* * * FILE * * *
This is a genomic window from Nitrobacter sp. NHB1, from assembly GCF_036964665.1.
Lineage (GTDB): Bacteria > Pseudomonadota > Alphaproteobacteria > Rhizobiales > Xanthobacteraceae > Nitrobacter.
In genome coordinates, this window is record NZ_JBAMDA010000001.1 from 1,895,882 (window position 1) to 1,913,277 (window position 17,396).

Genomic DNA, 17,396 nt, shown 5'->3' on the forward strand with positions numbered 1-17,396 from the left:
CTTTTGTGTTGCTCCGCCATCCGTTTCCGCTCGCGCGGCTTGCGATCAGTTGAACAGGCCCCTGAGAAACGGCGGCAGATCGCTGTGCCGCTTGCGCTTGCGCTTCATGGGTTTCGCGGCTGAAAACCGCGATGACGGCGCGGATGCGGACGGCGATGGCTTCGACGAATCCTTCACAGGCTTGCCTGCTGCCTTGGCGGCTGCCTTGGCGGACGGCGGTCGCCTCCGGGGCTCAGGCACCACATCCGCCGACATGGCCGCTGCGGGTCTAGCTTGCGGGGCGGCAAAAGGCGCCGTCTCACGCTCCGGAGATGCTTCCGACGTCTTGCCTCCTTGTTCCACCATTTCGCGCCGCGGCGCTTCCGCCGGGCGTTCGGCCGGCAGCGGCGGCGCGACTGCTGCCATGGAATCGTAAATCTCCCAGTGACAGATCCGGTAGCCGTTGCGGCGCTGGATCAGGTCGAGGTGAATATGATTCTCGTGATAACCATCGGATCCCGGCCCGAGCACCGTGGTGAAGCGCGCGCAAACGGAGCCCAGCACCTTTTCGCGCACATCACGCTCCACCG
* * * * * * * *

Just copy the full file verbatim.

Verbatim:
This is a genomic window from Nitrobacter sp. NHB1, from assembly GCF_036964665.1.
Lineage (GTDB): Bacteria > Pseudomonadota > Alphaproteobacteria > Rhizobiales > Xanthobacteraceae > Nitrobacter.
In genome coordinates, this window is record NZ_JBAMDA010000001.1 from 1,895,882 (window position 1) to 1,913,277 (window position 17,396).

Genomic DNA, 17,396 nt, shown 5'->3' on the forward strand with positions numbered 1-17,396 from the left:
CTTTTGTGTTGCTCCGCCATCCGTTTCCGCTCGCGCGGCTTGCGATCAGTTGAACAGGCCCCTGAGAAACGGCGGCAGATCGCTGTGCCGCTTGCGCTTGCGCTTCATGGGTTTCGCGGCTGAAAACCGCGATGACGGCGCGGATGCGGACGGCGATGGCTTCGACGAATCCTTCACAGGCTTGCCTGCTGCCTTGGCGGCTGCCTTGGCGGACGGCGGTCGCCTCCGGGGCTCAGGCACCACATCCGCCGACATGGCCGCTGCGGGTCTAGCTTGCGGGGCGGCAAAAGGCGCCGTCTCACGCTCCGGAGATGCTTCCGACGTCTTGCCTCCTTGTTCCACCATTTCGCGCCGCGGCGCTTCCGCCGGGCGTTCGGCCGGCAGCGGCGGCGCGACTGCTGCCATGGAATCGTAAATCTCCCAGTGACAGATCCGGTAGCCGTTGCGGCGCTGGATCAGGTCGAGGTGAATATGATTCTCGTGATAACCATCGGATCCCGGCCCGAGCACCGTGGTGAAGCGCGCGCAAACGGAGCCCAGCACCTTTTCGCGCACATCACGCTCCACCG